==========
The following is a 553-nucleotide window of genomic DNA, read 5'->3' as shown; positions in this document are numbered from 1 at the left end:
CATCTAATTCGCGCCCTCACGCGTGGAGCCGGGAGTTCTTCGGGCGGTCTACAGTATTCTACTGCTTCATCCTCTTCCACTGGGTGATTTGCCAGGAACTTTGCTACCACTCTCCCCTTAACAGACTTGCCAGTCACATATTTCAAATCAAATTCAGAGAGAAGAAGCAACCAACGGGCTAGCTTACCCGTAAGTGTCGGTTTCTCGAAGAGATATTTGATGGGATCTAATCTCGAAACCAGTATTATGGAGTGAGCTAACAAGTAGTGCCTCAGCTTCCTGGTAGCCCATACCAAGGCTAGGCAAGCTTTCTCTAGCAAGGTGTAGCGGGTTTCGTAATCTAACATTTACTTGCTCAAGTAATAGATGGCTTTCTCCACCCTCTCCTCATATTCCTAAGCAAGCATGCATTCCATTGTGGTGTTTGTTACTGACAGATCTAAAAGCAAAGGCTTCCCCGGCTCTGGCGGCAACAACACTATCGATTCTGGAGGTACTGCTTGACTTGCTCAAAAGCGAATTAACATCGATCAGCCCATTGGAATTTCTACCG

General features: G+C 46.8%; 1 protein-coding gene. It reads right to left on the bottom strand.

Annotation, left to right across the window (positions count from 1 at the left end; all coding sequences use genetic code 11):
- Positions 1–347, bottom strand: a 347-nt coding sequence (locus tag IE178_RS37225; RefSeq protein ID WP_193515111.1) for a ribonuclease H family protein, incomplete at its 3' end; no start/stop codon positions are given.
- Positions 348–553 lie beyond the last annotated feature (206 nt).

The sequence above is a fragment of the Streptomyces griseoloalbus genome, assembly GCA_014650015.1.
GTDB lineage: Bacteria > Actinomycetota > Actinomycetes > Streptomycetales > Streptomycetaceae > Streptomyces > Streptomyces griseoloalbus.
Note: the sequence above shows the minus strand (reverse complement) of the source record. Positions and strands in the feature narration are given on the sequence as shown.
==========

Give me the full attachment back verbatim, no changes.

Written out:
The following is a 553-nucleotide window of genomic DNA, read 5'->3' as shown; positions in this document are numbered from 1 at the left end:
CATCTAATTCGCGCCCTCACGCGTGGAGCCGGGAGTTCTTCGGGCGGTCTACAGTATTCTACTGCTTCATCCTCTTCCACTGGGTGATTTGCCAGGAACTTTGCTACCACTCTCCCCTTAACAGACTTGCCAGTCACATATTTCAAATCAAATTCAGAGAGAAGAAGCAACCAACGGGCTAGCTTACCCGTAAGTGTCGGTTTCTCGAAGAGATATTTGATGGGATCTAATCTCGAAACCAGTATTATGGAGTGAGCTAACAAGTAGTGCCTCAGCTTCCTGGTAGCCCATACCAAGGCTAGGCAAGCTTTCTCTAGCAAGGTGTAGCGGGTTTCGTAATCTAACATTTACTTGCTCAAGTAATAGATGGCTTTCTCCACCCTCTCCTCATATTCCTAAGCAAGCATGCATTCCATTGTGGTGTTTGTTACTGACAGATCTAAAAGCAAAGGCTTCCCCGGCTCTGGCGGCAACAACACTATCGATTCTGGAGGTACTGCTTGACTTGCTCAAAAGCGAATTAACATCGATCAGCCCATTGGAATTTCTACCG

General features: G+C 46.8%; 1 protein-coding gene. It reads right to left on the bottom strand.

Annotation, left to right across the window (positions count from 1 at the left end; all coding sequences use genetic code 11):
- Positions 1–347, bottom strand: a 347-nt coding sequence (locus tag IE178_RS37225; RefSeq protein ID WP_193515111.1) for a ribonuclease H family protein, incomplete at its 3' end; no start/stop codon positions are given.
- Positions 348–553 lie beyond the last annotated feature (206 nt).

The sequence above is a fragment of the Streptomyces griseoloalbus genome, assembly GCA_014650015.1.
GTDB lineage: Bacteria > Actinomycetota > Actinomycetes > Streptomycetales > Streptomycetaceae > Streptomyces > Streptomyces griseoloalbus.
Note: the sequence above shows the minus strand (reverse complement) of the source record. Positions and strands in the feature narration are given on the sequence as shown.